E&M: What are the qualities and qualifications required to get a job at Summit? Are there any do's and don'ts for an young applicant during a job interview?
Marleen Leconte: Depending on the job position, we look for specific qualifications. The majority of our team is comprised of graduates in Economics or Engineering with strong mathematical skills. Besides the educational credentials, the personality of the candidate is of great significance too. For us, it is essential that the applicant demonstrates from the very beginning eagerness, diligence and some basic understanding of the company's services and the energy market. A strong personalised motivations letter showing distinctive interest in this particular company is also a must. During my years of experience, I have quite often received motivation letters which have been copied from the internet or have the name of another company. This is a major faux-pas, which can be easily avoided. In addition, I have noticed that a lot of young applicants fear that their profiles on social networks might influence their future career negatively. At Summit, we do not attach great meaning to Facebook profiles because they are part of the individual's private space. However, we do consider negative or offensive comments about previous employers published on Twitter or Facebook unacceptable.
E&M: Besides a good salary check and interesting work activities, what else can attract a young applicant to apply for a job at your company?
Marleen Leconte: I believe that the energy sector is flourishing immensely in the context of an urgent need for efficient sustainability strategies, which match the very stringent European legislation. Therefore, the dynamics of this area might be very intriguing to young people who are often looking for new challenges and don't want to get bored of their monotonous daily routines. In addition to this more work-related factor, I think that the agreeable work atmosphere and the great personal contact which exists between our employees is definitely something that sets us apart. It is important that our employees perceive Summit more or less as a second family.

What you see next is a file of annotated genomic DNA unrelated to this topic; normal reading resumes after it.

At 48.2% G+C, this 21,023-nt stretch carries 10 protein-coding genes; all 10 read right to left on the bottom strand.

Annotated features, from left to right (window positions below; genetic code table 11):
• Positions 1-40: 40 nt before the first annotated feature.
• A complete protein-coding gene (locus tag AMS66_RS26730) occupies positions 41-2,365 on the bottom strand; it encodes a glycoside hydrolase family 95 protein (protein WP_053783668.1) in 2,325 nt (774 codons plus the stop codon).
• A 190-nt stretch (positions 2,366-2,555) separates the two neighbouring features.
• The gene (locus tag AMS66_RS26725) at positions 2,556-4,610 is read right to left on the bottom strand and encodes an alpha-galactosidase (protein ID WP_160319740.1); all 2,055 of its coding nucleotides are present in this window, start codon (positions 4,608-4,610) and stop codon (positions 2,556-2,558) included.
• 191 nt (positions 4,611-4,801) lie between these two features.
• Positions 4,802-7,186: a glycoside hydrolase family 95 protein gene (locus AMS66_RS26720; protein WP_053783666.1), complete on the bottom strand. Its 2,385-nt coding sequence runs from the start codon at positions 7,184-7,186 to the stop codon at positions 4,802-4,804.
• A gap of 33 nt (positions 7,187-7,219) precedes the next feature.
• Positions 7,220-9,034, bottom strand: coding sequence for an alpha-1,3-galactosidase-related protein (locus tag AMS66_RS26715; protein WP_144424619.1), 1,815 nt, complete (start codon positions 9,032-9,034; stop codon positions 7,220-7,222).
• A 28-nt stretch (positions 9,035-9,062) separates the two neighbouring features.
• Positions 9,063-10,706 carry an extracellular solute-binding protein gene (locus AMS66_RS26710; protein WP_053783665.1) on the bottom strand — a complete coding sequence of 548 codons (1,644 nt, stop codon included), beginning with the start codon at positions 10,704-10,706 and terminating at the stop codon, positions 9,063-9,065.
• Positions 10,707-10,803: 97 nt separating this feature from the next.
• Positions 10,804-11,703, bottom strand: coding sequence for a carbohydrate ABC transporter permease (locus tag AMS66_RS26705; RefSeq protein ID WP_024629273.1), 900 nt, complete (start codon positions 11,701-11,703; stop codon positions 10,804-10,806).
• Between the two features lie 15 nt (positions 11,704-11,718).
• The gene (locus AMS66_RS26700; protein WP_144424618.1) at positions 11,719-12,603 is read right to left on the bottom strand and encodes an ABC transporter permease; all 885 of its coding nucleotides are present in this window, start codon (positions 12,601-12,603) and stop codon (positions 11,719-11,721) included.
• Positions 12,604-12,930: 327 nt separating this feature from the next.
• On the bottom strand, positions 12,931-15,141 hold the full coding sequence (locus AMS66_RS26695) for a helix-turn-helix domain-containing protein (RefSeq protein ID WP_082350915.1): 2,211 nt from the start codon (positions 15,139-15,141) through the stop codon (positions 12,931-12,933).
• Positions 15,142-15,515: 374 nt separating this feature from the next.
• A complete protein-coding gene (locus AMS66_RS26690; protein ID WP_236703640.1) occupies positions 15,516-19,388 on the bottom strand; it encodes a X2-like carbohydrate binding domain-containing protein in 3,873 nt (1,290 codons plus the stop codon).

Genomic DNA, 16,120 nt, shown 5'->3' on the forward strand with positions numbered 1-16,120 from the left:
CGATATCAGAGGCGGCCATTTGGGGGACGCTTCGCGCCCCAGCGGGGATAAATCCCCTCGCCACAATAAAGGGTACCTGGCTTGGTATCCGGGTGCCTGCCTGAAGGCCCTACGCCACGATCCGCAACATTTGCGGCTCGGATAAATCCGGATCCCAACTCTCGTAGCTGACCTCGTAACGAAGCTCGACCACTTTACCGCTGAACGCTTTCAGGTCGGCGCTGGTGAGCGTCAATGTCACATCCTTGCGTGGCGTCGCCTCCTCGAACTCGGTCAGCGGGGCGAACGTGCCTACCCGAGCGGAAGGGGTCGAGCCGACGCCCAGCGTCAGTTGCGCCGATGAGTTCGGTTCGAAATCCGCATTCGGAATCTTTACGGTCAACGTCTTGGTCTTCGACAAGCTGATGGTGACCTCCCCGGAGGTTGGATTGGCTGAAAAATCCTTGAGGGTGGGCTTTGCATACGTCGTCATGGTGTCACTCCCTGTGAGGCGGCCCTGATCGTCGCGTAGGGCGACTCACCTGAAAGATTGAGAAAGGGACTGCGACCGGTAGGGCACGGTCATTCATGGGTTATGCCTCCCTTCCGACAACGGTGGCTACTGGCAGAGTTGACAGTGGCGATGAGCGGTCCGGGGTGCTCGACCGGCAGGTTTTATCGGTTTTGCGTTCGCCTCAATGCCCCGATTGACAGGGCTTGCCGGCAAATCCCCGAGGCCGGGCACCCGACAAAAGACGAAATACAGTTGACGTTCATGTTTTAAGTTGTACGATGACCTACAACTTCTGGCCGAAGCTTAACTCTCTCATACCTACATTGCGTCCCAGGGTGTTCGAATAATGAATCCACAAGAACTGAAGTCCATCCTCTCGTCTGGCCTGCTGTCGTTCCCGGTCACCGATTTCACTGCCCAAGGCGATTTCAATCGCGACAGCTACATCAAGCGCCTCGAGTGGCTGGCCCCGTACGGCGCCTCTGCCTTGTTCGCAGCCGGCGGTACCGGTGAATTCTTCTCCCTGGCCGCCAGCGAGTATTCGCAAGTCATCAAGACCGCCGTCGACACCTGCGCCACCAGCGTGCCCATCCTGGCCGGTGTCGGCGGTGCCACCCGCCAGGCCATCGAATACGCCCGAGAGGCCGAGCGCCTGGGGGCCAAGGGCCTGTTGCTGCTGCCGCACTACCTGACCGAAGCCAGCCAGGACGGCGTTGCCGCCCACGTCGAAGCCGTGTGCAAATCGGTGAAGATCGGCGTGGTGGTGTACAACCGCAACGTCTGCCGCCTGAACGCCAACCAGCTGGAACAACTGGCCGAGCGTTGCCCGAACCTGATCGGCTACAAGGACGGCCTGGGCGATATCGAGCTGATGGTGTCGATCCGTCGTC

E&M: What was your first day at Summit like? How have you developed as a person and employee since this first day?
Marleen Leconte: My first day was many years ago at a Belgian company which was later acquired by Summit. I can still remember the positive stress which I was experiencing. It was a unique combination of eagerness, curiosity and a bit of fear of the unknown. Back then the "on-boarding" programs were not that well developed and I was just shown my desk. That's why later on in my work as a HR, I have tried to create a proper introduction programme for new employees in order to get them acquainted not only with their colleagues but also with the corporate values and culture.
E&M: Where can I find information about potential job openings or internships at Summit?
Marleen Leconte: This information is usually published on our website in the "Career" section. There is also a possibility to send an open application and your resume. Furthermore, we are constantly looking for interns to support our risk management, data management, and client energy management teams. It is also common for interns to continue working at Summit after completing their work-placements.
Photo: Kina Markova